Optics meaning

ŏptĭks
Optics are the way something looks to an outsider, especially concerning political actions.

A politician playing golf during a violent protest in their home state would be an example of bad optics.

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Optics is a branch of physics that is the study of light and vision.

An example of optics is the technology of an astronomical telescope.

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The light-related aspects of a device.

The optics of this telescope are particularly good.

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The scientific study of light and vision. The study of optics led to the development of more general theories of electromagnetic radiation and theories of color.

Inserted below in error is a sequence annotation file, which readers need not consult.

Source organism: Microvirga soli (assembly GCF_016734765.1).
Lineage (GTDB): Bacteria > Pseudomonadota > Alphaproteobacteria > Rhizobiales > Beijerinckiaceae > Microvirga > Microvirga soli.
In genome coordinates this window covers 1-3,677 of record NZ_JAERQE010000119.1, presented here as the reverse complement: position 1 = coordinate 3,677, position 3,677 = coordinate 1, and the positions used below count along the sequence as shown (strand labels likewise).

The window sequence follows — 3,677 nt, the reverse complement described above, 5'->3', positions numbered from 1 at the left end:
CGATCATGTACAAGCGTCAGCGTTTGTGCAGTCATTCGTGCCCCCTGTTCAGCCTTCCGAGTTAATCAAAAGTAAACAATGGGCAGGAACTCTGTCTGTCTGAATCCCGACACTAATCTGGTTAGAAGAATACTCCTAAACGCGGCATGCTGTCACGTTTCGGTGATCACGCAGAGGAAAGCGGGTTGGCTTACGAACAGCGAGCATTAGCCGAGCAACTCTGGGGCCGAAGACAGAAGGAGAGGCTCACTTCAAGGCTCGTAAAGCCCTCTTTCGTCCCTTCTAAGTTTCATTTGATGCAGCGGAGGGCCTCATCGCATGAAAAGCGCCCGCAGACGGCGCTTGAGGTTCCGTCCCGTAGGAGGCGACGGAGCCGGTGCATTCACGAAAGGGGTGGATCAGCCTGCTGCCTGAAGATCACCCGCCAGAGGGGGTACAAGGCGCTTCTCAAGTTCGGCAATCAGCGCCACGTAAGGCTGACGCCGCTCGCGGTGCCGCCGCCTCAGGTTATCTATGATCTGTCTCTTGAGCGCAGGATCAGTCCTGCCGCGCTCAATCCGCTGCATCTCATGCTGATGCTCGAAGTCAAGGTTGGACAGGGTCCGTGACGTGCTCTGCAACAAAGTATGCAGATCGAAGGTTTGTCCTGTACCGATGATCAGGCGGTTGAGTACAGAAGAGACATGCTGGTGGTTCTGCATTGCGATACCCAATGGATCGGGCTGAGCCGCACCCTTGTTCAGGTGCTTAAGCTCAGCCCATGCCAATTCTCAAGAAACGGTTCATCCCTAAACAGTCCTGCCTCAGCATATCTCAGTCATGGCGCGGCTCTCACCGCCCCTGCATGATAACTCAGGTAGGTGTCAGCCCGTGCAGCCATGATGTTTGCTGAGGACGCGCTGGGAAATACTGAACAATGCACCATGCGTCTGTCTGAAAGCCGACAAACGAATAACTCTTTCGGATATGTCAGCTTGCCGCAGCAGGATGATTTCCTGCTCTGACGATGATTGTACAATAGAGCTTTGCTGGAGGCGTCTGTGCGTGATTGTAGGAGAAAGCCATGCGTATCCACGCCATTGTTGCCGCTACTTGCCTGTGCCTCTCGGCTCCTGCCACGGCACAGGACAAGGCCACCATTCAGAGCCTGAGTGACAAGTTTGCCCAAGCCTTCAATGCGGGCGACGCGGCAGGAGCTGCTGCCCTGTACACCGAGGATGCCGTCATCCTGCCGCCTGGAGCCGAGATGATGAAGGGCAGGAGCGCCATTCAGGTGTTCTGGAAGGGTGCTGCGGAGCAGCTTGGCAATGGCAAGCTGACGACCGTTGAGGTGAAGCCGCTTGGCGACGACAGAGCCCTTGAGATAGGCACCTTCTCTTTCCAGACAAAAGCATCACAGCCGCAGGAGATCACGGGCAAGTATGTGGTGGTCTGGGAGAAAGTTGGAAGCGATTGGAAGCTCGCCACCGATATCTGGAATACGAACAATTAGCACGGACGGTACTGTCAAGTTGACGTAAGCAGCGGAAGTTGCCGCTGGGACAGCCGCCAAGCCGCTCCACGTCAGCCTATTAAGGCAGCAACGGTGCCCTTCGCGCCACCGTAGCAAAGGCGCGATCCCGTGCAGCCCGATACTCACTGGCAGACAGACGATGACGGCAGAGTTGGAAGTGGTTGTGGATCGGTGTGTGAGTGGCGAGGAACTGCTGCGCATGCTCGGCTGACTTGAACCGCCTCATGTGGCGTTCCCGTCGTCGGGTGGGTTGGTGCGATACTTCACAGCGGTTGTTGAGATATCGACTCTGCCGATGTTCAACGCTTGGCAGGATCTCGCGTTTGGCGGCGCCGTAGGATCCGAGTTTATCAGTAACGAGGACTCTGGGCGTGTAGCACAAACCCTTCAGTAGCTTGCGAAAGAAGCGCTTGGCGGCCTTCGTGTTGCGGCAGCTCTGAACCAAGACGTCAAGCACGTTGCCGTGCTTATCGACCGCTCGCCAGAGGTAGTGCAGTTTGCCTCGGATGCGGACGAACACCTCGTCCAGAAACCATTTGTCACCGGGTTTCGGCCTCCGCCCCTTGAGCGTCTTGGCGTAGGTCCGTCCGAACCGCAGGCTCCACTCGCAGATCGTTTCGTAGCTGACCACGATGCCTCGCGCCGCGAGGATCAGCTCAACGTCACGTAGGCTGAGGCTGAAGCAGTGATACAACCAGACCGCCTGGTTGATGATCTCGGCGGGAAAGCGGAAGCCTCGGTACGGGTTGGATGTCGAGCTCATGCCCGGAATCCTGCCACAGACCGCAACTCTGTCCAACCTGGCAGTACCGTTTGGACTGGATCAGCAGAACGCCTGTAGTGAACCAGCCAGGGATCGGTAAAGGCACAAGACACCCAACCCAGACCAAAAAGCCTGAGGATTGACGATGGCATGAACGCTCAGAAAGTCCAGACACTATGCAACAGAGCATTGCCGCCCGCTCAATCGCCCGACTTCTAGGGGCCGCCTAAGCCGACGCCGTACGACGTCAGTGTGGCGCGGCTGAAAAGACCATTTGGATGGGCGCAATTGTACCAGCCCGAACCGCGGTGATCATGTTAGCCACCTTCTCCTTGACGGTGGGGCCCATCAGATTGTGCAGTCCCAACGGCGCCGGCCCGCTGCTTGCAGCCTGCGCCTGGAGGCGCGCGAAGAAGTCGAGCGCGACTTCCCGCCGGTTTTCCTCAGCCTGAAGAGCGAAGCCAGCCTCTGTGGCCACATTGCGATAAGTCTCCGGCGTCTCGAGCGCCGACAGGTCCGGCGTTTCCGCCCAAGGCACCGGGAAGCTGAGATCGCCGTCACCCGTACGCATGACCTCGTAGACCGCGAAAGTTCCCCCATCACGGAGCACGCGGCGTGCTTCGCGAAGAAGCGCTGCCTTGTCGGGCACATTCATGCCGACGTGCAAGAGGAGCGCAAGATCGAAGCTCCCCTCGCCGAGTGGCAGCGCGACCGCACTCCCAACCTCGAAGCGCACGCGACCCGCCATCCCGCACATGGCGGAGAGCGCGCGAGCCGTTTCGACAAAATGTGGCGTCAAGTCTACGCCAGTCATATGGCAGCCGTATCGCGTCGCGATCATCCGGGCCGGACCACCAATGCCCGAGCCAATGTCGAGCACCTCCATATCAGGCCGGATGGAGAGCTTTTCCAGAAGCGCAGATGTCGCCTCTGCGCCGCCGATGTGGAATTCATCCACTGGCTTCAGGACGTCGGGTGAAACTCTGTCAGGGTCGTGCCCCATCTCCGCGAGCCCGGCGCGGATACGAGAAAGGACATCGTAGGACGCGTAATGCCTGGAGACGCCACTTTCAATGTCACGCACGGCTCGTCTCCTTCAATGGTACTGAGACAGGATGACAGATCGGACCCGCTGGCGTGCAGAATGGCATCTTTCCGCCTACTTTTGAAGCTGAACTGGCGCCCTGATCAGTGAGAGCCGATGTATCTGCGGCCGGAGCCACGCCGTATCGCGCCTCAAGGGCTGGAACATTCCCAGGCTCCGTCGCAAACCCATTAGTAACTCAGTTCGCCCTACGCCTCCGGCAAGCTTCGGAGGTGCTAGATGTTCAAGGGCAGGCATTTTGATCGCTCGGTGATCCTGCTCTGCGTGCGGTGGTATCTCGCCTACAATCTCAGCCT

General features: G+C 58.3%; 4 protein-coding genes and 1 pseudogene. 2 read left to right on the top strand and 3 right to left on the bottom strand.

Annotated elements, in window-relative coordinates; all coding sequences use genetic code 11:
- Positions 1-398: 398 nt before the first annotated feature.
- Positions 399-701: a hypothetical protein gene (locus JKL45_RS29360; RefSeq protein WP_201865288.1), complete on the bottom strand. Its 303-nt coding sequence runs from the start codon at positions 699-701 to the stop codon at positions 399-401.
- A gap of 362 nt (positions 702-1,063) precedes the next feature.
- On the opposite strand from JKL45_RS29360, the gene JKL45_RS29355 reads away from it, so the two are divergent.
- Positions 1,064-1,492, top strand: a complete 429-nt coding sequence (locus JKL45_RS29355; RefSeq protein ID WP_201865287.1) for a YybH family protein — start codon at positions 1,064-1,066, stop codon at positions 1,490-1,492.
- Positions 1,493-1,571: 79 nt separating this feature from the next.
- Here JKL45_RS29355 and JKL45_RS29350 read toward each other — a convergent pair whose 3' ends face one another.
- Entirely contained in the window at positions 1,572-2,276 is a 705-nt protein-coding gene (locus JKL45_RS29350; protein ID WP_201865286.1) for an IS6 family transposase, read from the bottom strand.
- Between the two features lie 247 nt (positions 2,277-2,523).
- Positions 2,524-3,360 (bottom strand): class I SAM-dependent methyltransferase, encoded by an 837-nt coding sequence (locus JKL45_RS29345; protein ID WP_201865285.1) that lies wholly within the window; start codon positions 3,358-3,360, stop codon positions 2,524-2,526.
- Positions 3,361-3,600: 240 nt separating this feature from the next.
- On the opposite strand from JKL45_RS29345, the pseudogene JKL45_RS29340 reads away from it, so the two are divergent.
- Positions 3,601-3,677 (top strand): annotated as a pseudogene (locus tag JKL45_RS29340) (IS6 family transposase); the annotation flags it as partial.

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(figuratively) Perception, image, public relations.
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The branch of physics dealing with the nature and properties of light and vision.
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The branch of physics dealing with the nature and properties of electromagnetic energy in the light spectrum and the phenomena of vision. In the broadest sense, optics deals with infrared light, visible light, and ultraviolet light. See also electromagnetic spectrum, infrared light, physics, ultraviolet light, and visible light.
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(physics) The physics of light and vision.
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The branch of physics that deals with light and vision, chiefly the generation, propagation, and detection of electromagnetic radiation having wavelengths greater than x-rays and shorter than microwaves.
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Plural form of optic.
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